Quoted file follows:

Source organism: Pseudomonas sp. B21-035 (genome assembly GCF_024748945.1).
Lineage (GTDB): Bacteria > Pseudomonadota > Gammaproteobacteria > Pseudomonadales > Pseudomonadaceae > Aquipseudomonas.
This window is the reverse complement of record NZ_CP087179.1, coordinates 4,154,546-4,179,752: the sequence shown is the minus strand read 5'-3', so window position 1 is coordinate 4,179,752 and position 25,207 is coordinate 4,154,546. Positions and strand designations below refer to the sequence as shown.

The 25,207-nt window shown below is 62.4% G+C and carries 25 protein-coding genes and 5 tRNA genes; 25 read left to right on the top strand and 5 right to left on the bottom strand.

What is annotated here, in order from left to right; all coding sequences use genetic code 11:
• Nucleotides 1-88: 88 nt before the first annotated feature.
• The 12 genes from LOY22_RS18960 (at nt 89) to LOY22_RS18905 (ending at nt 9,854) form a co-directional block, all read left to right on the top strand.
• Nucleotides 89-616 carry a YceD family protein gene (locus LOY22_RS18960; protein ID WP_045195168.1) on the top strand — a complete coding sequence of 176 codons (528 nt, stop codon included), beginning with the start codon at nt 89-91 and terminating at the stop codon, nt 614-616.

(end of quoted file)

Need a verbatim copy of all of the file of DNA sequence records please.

Source organism: Pseudomonas sp. B21-035 (genome assembly GCF_024748945.1).
Lineage (GTDB): Bacteria > Pseudomonadota > Gammaproteobacteria > Pseudomonadales > Pseudomonadaceae > Aquipseudomonas.
This window is the reverse complement of record NZ_CP087179.1, coordinates 4,154,546-4,179,752: the sequence shown is the minus strand read 5'-3', so window position 1 is coordinate 4,179,752 and position 25,207 is coordinate 4,154,546. Positions and strand designations below refer to the sequence as shown.

The 25,207-nt window shown below is 62.4% G+C and carries 25 protein-coding genes and 5 tRNA genes; 25 read left to right on the top strand and 5 right to left on the bottom strand.

What is annotated here, in order from left to right; all coding sequences use genetic code 11:
• Nucleotides 1-88: 88 nt before the first annotated feature.
• The 12 genes from LOY22_RS18960 (at nt 89) to LOY22_RS18905 (ending at nt 9,854) form a co-directional block, all read left to right on the top strand.
• Nucleotides 89-616 carry a YceD family protein gene (locus LOY22_RS18960; protein ID WP_045195168.1) on the top strand — a complete coding sequence of 176 codons (528 nt, stop codon included), beginning with the start codon at nt 89-91 and terminating at the stop codon, nt 614-616.